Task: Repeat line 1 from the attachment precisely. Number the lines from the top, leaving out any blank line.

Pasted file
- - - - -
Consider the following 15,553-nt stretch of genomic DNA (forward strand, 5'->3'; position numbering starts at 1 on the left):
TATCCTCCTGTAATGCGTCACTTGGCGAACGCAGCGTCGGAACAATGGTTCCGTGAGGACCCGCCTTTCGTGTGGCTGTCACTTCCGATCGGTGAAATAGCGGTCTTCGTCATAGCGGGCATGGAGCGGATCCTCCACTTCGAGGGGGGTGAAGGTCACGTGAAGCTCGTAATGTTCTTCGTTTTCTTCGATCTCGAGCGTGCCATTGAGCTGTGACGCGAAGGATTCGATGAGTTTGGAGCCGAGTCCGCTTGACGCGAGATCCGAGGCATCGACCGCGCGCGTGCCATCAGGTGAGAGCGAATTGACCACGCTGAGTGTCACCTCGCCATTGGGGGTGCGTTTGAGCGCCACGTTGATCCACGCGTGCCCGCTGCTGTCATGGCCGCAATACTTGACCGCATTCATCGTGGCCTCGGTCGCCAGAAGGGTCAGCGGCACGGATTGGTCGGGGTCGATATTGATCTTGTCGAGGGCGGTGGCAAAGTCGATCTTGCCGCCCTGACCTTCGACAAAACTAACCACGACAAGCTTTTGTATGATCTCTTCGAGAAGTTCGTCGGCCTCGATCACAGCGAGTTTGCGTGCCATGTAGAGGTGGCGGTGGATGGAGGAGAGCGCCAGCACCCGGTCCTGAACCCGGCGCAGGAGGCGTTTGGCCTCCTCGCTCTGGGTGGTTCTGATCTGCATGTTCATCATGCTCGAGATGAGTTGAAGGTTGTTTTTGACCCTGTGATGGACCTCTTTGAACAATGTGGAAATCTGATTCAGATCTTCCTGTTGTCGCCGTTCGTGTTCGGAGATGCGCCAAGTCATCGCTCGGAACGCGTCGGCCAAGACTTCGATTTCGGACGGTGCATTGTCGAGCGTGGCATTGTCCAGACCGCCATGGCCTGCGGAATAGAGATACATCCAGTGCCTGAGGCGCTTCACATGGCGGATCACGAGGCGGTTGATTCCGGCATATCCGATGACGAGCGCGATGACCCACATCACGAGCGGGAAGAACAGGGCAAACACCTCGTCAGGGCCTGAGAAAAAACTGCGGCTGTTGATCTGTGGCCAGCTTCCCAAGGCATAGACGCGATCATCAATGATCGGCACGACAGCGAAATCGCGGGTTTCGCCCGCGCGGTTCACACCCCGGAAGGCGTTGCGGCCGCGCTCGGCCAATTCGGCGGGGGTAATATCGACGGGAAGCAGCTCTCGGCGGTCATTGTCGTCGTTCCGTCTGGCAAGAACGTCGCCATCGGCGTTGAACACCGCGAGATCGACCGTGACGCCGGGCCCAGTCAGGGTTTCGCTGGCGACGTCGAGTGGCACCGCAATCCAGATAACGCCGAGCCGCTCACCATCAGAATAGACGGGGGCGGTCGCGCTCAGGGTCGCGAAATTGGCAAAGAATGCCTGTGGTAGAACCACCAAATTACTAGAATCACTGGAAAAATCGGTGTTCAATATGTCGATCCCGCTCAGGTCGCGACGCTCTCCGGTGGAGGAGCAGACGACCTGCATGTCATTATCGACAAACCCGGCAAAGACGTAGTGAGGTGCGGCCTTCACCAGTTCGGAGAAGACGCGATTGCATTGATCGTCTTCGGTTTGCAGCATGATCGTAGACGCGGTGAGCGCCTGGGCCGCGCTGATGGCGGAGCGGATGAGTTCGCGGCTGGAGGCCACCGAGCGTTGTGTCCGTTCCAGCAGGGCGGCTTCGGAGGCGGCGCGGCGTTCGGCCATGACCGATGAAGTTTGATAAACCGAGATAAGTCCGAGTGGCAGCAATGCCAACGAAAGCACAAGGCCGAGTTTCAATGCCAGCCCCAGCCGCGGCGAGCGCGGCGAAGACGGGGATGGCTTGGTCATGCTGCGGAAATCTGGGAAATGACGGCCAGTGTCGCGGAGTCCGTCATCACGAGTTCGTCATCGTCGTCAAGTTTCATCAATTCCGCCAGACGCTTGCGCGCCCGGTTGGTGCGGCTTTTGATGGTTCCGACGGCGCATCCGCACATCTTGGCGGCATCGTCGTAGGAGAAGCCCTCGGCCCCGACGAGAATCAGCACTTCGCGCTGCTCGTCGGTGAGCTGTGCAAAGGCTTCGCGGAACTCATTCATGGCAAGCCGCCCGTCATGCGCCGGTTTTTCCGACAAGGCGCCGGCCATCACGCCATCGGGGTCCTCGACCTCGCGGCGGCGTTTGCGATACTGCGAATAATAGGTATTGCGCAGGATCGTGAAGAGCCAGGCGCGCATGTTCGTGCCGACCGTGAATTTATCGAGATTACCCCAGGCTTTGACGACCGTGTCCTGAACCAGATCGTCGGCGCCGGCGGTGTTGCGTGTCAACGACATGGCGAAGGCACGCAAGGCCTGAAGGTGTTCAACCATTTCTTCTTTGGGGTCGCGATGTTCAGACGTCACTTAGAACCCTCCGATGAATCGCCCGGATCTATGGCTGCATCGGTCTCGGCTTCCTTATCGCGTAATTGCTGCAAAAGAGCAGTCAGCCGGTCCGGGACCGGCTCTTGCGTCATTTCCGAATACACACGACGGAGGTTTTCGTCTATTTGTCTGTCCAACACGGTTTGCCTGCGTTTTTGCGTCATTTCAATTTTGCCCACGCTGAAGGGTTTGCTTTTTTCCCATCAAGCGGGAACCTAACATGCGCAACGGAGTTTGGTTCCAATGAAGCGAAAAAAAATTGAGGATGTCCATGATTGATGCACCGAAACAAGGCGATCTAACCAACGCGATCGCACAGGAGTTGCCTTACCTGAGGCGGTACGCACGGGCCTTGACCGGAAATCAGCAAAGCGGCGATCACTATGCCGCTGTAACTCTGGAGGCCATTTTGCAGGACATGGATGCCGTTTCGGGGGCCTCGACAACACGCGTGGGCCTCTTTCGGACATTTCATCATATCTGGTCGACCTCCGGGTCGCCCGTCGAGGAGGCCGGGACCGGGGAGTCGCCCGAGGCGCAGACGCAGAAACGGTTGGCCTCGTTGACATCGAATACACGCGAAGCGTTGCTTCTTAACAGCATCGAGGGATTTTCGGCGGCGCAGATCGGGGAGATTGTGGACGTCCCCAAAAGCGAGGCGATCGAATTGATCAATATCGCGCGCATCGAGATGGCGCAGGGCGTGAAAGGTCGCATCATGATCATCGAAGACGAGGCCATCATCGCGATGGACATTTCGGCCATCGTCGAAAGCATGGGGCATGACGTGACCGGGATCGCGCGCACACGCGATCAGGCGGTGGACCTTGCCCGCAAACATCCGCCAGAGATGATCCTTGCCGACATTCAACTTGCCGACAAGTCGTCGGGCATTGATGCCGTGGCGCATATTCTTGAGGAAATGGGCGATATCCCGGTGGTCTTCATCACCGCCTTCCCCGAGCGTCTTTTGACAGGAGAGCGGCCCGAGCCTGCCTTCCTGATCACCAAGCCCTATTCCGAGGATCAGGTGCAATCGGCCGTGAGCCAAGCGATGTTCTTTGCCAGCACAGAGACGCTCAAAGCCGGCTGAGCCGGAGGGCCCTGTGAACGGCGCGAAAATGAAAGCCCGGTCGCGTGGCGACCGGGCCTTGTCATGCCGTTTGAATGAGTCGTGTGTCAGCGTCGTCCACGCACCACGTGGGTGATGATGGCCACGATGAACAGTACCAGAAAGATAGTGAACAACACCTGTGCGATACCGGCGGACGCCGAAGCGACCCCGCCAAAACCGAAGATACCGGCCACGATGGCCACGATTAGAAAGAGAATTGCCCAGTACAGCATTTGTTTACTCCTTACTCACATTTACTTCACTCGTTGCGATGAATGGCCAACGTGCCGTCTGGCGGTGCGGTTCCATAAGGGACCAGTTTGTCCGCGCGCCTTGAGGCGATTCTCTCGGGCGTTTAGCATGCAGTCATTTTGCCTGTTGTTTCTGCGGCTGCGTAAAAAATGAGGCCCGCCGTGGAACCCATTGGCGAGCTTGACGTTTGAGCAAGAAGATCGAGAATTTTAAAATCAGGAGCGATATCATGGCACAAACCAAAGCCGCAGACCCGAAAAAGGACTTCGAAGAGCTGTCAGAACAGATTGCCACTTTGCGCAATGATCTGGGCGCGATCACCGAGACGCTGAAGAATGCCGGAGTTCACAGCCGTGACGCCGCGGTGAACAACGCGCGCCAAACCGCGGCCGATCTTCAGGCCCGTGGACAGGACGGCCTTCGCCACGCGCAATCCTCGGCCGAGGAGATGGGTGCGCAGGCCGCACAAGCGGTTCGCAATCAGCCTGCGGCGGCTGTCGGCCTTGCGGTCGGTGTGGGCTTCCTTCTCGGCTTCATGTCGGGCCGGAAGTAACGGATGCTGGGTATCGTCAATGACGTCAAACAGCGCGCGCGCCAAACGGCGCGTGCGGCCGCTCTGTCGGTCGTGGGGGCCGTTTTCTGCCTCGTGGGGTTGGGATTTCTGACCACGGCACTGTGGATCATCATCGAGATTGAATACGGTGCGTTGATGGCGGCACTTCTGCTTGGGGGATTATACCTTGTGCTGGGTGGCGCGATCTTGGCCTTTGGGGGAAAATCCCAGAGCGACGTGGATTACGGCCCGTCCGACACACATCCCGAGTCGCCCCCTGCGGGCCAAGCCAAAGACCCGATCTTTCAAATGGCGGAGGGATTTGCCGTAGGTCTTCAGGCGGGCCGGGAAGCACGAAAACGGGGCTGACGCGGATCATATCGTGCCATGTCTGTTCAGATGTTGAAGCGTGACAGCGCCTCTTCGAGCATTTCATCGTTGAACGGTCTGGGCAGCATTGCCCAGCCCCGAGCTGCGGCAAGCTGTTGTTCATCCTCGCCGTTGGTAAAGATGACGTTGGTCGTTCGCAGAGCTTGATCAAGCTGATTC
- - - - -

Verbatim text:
Consider the following 15,553-nt stretch of genomic DNA (forward strand, 5'->3'; position numbering starts at 1 on the left):